This initially simple system of puzzles shows even more imagination when it delves into the rest of the available worlds. The blazing bright palette of the Play world is especially worth a look. While every doggo loves a full belly, I was blown away by the ingenuity of miniature train sets, fairground rides, and even a giant Hook a Duck style stall. The silly-sounding set of adventures, a fantastic player dictated pace, and the utterly odd themes allow Bit Loom to play with ideas without worrying about realism making Phogs a joy to watch.
Personally, I’m not one for watching. If you’re not either then Phogs takes on a wholly different level of joy when a second player picks up the controller. Whether it’s spread across a single controller for cramped quarters gameplay or rocking a handset each across the couch, the two-player mode of play brings out a different beast. Beneath the adorable aesthetic Phogs just gets silly. While you’re working your way through the logically simple set of problems that spin out of the game’s central hub, communication and spacial awareness become key. These two mutts might be able to think as one when you’re in control of both ends but when two heads get involved there’s easily as much yapping to be done across the room as in the game. Despite this extra level of idiocy that my players one and two brought to a plush yarn filled castle in the sky, none of the Phog-stacles are insurmountable and the fun of failure is obvious, resulting in a fit of giggles when our poor sausage doggos got Red’s head stuck in a wall and Blue wibbled off into the distance.
Beyond the pure pleasure of this experience, there are plenty of achievements in-game. Across the many levels that make up each world, you’ll collect a range of items. Golden bones are of crucial importance, rewarding players for taking an extra minute to find them and following up the tail of these two mutts with a bunch of cute rewards. This achievement and unlock system is not much more than a reason to have a proper sniff around each level, but it does have a satisfying number of hats that unlock as you progress through the game.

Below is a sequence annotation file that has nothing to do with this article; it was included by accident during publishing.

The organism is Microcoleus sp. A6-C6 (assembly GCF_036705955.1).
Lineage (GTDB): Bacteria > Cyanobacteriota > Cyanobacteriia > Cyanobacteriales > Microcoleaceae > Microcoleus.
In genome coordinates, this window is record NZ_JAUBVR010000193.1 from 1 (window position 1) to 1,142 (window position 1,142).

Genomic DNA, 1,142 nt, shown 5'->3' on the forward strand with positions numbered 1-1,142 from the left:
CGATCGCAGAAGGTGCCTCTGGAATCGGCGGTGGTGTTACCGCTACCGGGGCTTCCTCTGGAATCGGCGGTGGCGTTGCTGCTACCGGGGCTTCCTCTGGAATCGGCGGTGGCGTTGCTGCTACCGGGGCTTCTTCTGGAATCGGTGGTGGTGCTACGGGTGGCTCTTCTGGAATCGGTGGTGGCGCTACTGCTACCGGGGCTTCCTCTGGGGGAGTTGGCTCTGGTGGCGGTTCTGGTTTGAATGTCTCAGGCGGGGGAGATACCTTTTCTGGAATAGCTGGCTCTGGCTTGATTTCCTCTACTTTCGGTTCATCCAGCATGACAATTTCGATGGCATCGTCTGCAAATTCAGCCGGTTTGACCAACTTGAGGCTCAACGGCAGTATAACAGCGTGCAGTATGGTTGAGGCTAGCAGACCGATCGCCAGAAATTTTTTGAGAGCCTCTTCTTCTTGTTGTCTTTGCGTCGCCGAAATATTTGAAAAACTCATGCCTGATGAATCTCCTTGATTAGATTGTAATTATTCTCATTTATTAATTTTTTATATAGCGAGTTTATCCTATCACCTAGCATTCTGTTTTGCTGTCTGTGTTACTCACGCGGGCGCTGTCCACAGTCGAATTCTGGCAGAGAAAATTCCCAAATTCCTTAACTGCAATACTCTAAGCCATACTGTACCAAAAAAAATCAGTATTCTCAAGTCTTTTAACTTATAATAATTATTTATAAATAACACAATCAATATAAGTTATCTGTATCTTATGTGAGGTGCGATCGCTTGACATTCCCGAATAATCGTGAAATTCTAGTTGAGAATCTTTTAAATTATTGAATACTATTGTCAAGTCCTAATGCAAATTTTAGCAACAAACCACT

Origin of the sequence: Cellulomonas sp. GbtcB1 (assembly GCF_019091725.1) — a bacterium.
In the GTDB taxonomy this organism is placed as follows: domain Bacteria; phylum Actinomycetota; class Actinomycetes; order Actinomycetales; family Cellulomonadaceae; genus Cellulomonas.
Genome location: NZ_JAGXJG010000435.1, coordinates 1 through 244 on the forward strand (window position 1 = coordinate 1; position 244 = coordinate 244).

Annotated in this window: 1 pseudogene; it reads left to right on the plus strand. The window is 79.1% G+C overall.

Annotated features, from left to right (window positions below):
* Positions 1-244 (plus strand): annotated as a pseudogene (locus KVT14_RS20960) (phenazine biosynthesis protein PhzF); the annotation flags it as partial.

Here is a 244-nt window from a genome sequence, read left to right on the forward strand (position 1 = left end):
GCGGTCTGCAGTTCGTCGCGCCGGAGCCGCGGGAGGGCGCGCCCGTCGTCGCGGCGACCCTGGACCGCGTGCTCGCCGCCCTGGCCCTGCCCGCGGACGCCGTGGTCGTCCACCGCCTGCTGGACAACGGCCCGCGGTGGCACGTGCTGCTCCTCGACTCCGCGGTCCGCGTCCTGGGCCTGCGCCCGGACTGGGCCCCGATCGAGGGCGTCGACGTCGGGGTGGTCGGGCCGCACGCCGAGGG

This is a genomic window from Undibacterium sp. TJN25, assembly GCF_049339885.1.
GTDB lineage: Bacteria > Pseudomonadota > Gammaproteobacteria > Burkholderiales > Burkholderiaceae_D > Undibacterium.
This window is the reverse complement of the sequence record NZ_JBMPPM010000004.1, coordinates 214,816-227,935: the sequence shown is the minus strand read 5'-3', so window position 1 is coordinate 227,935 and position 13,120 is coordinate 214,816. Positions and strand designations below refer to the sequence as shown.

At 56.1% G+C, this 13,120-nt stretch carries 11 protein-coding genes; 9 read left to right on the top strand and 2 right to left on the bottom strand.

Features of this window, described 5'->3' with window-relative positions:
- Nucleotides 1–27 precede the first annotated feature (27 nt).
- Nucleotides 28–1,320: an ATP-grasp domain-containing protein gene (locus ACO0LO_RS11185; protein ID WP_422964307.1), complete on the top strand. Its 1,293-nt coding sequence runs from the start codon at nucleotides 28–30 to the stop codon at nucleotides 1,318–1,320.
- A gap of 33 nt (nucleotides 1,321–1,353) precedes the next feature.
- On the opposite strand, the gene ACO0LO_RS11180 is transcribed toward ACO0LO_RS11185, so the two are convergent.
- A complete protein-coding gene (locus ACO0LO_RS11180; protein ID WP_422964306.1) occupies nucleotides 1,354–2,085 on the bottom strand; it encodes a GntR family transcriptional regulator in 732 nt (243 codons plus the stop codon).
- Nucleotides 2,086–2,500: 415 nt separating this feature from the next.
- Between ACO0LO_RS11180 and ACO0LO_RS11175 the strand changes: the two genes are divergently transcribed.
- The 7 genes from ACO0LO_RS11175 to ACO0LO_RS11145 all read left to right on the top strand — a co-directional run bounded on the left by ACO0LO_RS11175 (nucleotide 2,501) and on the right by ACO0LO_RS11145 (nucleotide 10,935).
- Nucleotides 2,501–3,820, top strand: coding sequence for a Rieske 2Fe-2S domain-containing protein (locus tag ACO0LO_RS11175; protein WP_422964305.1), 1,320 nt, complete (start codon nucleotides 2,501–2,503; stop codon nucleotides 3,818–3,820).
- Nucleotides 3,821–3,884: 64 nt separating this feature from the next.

The reward cosmetics in Phogs is fairly limited and much like the game, it’s a simple structure that doesn’t ask too much of its players. However, that criticism could even be levelled many classic games that we hold dear now. There’s a definite woof of Mario in the air when the Phogs wag their way out of the game’s central hubs, jump down a long slopey worm and fall into these themed challenges, and it seems like Bit Loom games have taken plenty of lessons from that genre classic while still remaining relevant. If you have time for the most adorable new friends you’ll make during the holidays then grab Phogs when it arrives on Nintendo Switch Nintendo Switch, Xbox One, Xbox Game Pass for Console, Xbox Game Pass for PC, Playstation 4, Steam and Stadia. Check out when and where you can meet these two puppers over on the official Phogs website.